Thursday Snowstorm to Affect More Than 70 Million
A pair of major snowstorms will join forces to affect about 70 million people in the Midwest and the Northeast, AccuWeather predicted.
Arctic air will push into the Midwest and the Northeast, bringing dangerously low, subzero temperatures in places, the National Weather Service (NWS) predicted.
“Bitter cold will continue over the Northern Plains and Upper Midwest with temperatures running as much as 20 to 30 degrees below normal,” according to NWS.
Gale warnings apply to most of the Atlantic coast.
In New York City, temperatures are predicted to be the coldest since 2009. “If New York’s Central Park fails to reach 20 degrees for a high temperature on Friday, it will be the first time this has occurred since Jan. 16, 2009,” stated Long Range Weather Expert Jack Boston in an AccuWeather news release.
In Pennsylvania on New Year’s Eve, heavy lake effect snow with wind gusts up to 30 miles per hour made travel dangerous.
In New York, travel weather should be fine until Thursday night, when snow may delay flights and make driving hazardous. Accumulations up to 12 inches are predicted for upstate New York. Michigan expects heavy lake effect snows from Lake Huron. Heavy snow may fall from Iowa and Illinois to Indiana, Ohio, Kentucky, West Virginia and part of Lower Michigan and southern Wisconsin, affecting travel Thursday and Friday.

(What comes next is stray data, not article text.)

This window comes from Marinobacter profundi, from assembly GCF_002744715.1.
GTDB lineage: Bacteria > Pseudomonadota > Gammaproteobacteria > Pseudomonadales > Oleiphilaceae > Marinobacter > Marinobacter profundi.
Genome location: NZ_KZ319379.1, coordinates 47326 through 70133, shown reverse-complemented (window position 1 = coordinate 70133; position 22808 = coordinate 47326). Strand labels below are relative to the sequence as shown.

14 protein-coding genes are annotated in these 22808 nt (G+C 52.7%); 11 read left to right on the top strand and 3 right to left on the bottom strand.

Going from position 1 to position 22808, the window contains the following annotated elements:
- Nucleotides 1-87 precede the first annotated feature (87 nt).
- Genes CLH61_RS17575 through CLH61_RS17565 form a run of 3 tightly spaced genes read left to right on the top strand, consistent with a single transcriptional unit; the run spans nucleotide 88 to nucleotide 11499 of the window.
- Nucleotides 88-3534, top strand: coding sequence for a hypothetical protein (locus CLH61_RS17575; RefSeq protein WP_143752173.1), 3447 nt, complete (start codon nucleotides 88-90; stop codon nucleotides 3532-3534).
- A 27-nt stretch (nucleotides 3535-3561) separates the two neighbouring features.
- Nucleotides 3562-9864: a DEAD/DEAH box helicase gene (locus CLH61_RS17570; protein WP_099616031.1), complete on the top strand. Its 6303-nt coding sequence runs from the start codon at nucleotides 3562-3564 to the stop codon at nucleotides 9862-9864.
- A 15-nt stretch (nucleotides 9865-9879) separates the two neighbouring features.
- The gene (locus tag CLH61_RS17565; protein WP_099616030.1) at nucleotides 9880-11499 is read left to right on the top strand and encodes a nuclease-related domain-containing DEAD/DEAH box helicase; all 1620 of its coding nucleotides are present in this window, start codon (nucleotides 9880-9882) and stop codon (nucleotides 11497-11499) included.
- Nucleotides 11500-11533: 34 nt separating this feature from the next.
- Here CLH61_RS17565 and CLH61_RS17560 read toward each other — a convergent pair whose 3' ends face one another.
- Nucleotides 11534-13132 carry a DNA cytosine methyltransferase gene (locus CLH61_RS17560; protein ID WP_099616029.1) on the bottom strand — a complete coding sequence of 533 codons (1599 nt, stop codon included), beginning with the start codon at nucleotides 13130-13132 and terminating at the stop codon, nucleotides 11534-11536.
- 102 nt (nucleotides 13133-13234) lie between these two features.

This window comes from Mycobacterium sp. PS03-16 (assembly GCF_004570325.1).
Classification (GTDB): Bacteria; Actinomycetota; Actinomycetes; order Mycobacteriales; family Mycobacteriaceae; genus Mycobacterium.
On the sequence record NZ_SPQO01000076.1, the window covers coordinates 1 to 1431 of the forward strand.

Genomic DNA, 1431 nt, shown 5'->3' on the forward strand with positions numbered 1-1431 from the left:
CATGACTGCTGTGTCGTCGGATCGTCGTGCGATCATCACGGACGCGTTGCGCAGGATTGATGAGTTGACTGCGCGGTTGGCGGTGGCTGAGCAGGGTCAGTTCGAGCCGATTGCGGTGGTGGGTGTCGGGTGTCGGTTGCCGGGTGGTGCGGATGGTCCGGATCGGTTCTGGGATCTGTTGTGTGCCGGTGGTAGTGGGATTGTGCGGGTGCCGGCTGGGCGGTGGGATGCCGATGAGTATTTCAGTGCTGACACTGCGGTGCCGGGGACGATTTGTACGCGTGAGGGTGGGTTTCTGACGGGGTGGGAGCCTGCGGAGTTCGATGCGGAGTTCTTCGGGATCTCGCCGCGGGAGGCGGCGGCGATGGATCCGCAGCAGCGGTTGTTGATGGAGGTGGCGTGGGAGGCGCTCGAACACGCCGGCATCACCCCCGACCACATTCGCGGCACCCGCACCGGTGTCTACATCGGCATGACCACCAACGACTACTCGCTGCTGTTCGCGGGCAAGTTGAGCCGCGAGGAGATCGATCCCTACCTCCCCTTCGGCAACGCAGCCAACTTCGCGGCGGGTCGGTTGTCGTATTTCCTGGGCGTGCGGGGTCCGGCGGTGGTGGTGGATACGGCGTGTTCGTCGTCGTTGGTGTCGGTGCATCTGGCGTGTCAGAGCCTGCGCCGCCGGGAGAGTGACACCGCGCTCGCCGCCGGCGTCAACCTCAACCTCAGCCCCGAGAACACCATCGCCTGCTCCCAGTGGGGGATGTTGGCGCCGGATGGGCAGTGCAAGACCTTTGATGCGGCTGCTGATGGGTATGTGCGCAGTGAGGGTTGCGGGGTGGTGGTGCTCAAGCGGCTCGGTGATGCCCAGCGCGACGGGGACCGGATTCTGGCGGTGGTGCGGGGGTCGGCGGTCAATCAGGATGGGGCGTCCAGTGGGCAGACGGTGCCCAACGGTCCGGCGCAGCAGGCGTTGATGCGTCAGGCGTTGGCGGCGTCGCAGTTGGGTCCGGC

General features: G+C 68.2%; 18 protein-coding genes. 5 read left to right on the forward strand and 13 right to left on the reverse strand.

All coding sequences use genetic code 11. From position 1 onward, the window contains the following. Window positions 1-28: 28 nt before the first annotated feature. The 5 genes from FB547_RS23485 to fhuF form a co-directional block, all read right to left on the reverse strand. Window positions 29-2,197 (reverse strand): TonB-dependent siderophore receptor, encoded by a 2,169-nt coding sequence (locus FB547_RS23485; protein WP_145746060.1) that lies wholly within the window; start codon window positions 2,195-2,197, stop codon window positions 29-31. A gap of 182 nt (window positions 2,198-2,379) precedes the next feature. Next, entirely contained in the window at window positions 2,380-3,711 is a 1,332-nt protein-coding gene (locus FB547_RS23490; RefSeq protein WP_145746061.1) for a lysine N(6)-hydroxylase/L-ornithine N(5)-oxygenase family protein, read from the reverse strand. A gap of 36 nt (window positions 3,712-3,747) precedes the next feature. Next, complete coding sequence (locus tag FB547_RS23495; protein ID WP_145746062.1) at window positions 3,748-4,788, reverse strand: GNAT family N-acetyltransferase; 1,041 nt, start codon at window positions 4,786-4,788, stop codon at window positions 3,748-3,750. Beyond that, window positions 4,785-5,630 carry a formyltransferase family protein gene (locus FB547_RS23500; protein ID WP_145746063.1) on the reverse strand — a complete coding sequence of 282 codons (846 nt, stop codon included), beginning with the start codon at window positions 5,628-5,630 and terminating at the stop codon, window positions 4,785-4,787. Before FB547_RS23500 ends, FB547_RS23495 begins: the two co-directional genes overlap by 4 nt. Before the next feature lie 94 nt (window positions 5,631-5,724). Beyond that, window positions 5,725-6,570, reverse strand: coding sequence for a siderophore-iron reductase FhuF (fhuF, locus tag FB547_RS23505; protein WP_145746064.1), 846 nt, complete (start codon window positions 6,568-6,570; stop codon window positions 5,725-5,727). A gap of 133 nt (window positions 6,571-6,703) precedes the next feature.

The storm is forecast to bring a large area of 6- to 12-inch snowfall.
According to AccuWeather, 6 inches to 12 inches of snow may fall from Pennsylvania to New Jersey and southeastern New York state to southern New England. The metropolitan New York area, Long Island, Albany, N.Y., and Scranton and Allentown, Pa., should get that much snow, some of which will fall too fast for plows to keep up.
Even heavier snow, more than a foot, may fall on Massachusetts, Rhode Island, and Connecticut, including Hartford, Conn., Providence, R.I., and Boston.
“The storms will not organize fast enough to make the perfect storm, but it will cause a significant amount of snow to fall over a large area,” stated AccuWeather.com Chief Operating Officer Evan Myers in a press release.